WSU apparently lacks National Merit Scholars, according to a Daily Evergreen article published last week. Whereas the University of Idaho and the University of Washington were both listed as having National Merit Scholars in the teens, WSU was listed as only having three.
Great for them, good for UI. WSU does not need that. We are already a well-established school with a fairly good image. I would not be surprised if UI offers those students more than WSU does, thus luring them away from our own university.
Students, both incoming and current, do not really care about college rankings. Most students go to college to get an education — maybe do a few crazy things purely for the life experience — then get out and conquer the real world.
According to an article from The Associated Press concerning the topic of college rankings, "The vast majority of students attend college within three hours of home, so national rankings have little meaning."
I came to WSU because it was far away from my parents and because it is a good school. The fact that the Edward R. Murrow College of Communication is one of the top 25 in the nation only came to my attention the other day when I read it in The Daily Evergreen. Sure, I did a victory dance upon hearing the news, but it still had no impact on my choice to attend WSU. I only applied in the first place because UW cut its journalism program. Obviously, it has been one of the best decisions of my life, however arbitrary.
College rankings only matter to those who are paid to care about them. Other than that, people rarely pay attention to them. Presidents, deans and various high-ranking professors are the ones that worry about how good the school does or does not look.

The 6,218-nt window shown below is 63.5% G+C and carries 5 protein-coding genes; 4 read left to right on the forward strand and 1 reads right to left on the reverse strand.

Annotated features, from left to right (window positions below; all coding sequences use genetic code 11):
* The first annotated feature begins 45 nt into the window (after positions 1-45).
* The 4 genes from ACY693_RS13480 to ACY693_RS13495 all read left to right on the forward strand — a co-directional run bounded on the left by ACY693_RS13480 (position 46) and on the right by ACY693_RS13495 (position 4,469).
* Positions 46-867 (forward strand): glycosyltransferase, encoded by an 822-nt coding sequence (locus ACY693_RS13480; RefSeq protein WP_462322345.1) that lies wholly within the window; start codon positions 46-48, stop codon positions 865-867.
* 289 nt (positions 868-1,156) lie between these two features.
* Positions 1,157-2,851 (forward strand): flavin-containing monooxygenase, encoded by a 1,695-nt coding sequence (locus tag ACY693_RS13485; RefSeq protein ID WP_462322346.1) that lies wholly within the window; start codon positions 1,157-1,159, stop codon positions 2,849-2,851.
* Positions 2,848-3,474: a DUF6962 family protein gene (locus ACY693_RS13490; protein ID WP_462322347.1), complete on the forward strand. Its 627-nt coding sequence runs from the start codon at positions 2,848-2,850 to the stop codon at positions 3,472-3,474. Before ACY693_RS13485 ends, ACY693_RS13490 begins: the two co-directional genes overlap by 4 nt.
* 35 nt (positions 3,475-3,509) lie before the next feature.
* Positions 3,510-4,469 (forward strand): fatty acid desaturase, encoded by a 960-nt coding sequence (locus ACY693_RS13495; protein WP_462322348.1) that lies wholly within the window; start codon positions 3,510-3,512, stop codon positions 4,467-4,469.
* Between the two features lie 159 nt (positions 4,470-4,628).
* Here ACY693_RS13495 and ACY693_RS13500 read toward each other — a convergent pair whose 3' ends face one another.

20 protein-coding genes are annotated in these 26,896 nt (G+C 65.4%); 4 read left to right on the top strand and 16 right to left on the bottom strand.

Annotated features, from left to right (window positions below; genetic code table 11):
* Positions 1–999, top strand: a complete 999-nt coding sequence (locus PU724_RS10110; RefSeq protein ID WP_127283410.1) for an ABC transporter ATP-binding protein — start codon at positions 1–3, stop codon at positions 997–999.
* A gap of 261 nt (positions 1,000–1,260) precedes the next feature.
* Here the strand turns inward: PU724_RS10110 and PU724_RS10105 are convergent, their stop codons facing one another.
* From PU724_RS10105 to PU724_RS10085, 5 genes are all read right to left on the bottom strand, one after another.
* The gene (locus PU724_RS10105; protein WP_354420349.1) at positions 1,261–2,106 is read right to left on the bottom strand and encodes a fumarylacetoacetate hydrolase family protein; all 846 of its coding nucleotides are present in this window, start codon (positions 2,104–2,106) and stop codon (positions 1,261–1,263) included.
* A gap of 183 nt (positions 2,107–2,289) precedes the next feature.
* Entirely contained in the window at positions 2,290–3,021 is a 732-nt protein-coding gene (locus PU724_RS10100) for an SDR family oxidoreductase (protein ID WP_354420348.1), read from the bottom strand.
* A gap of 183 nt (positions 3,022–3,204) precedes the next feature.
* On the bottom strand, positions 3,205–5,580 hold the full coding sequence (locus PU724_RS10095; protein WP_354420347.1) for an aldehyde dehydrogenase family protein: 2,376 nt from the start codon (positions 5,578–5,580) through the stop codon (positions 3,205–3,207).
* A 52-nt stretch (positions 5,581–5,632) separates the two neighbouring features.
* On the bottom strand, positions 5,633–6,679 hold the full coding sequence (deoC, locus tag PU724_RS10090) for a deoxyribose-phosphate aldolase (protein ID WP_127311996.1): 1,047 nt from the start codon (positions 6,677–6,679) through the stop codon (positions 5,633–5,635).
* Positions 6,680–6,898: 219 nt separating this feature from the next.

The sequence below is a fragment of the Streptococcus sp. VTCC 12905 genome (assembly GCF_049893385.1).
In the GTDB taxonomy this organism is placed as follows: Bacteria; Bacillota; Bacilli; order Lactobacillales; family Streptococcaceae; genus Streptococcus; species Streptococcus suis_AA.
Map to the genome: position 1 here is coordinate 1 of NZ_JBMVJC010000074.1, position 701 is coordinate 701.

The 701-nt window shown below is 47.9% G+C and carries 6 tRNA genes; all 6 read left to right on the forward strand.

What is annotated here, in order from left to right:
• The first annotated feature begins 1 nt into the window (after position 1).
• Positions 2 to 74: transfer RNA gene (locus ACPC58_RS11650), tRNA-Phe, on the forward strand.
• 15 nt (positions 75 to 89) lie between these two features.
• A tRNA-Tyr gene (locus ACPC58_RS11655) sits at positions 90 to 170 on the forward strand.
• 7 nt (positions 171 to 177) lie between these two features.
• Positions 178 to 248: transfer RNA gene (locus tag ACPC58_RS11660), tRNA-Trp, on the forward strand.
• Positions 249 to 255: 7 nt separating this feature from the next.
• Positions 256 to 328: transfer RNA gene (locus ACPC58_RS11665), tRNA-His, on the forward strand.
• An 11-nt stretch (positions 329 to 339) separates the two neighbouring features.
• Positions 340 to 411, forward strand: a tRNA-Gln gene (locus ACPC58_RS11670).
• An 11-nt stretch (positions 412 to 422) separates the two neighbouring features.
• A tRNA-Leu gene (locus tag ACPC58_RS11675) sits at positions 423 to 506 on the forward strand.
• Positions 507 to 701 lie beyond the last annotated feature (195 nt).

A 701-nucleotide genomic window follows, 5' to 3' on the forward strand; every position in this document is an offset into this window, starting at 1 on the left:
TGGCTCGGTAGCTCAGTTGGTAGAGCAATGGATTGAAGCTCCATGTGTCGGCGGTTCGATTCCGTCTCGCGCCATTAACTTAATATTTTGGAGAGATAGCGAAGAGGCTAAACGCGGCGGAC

Some of them will even go to extremes to improve their national rankings. For example, the high ranking administrators at Claremont McKenna, a liberal arts college in California. According to an article by The New York Times, college administrators there have been faking SAT scores for the last six years just to go from 11th to 9th in a ranking system.
John Pryor is the director of the cooperative institutional research program at UCLA, and he did a study that looked at how students view college rankings when applying. According to a blog post Pryor published on Sep. 9, 2011, only 18 percent of students entering a four-year university as a freshman felt that college rankings were very important. Pryor also writes that those who are most likely to care about college rankings are the media.
“Way down the list seem to be those who are actually trying to decide where to go to college,” he said in the same blog post.
Colleges need to relax. Students are going to continue to apply and attend universities, mostly because society has presented college and the degree you earn there as critical to future success. So long as you are a well-established university there is no need to bribe students to attend. If WSU"s record-breaking freshmen numbers are any indication, they will come flocking in all by themselves.